Thursday, November 9, 2017

Downright Primal

This week on the farm has been intense and rewarding. Earlier in the week was rain, fog, and that sickly out of season weather that roars in and hits a wall hard before changing. The wet came and left and in the wake frost replaced rain drops. An arctic stream is coming through and this morning while I was outside it was twenty degrees and the grass was covered in sharp frost that crackled as I walked. If I closed my eyes it could have been an extremely crisp autumn day.

Tuesday morning I woke up early, a repeat performance of last Thursday when I needed to get to the chickens to the butcher and the truck wouldn't start. That morning it did, and the whole county could hear my celebratory whooping as the engine turned over. I loaded the birds into the travel crate I had loaned from Common Sense Farm and carried out the ducks I had penned the night before. The butchers were great and I learned that as long as your farm sells under 200,000 birds a year in New York you do not need to go through USDA butchers to sell them in the state. That's great. These birds were mostly for my freezer but when I got home I did some rounds delivering birds neighbors had bartered for. My favorite trade was a duck for some always-needed hay.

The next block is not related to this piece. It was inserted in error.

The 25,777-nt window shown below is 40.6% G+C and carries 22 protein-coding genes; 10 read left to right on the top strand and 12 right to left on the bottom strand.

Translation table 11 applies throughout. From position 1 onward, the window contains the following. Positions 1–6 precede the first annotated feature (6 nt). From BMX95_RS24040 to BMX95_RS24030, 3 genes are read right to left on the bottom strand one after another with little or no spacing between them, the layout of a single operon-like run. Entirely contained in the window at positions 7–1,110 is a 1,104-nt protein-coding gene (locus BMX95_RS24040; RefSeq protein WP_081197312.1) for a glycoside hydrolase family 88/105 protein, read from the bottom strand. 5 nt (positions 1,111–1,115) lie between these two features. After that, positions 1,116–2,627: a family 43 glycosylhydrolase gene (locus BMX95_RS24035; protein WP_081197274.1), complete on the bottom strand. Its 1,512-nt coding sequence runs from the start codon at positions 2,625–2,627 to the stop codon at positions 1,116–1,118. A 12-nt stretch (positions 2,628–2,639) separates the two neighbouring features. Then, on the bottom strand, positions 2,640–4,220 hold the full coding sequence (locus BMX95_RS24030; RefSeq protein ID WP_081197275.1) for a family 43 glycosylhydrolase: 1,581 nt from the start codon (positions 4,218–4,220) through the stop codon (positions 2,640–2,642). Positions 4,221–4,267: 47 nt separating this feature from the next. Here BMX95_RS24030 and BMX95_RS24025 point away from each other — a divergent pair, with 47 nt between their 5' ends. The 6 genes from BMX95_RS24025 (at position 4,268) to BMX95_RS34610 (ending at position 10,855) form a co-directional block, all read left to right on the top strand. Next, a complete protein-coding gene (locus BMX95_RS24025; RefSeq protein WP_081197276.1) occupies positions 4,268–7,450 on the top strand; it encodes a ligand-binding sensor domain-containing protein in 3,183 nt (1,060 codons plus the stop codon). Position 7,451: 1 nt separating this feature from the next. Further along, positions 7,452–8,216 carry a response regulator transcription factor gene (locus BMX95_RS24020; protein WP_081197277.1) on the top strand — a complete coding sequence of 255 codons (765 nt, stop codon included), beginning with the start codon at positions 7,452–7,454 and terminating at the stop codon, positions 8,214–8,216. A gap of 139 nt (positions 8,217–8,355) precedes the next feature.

I have published six books. And while there is always a sense of accomplishment when you hold that book in your hands, till this day nothing feels as good as handing someone food I grew. It doesn't matter if it's a duck, chicken, leg of lamb or head of lettuce. When you hand it to someone there is this intense shock of reality that what I am giving them will keep them alive. That it is worth so so much to our entire body. A book may matter to them or may not. Food is religion of the body.

I also picked up the dried sheepskins that have been salted and hanging in my friend's barn. They are ready to be rolled up and mailed to the tannery. Between a freezer of birds and a pile of skins hanging to be shipped the farm is downright primal right now.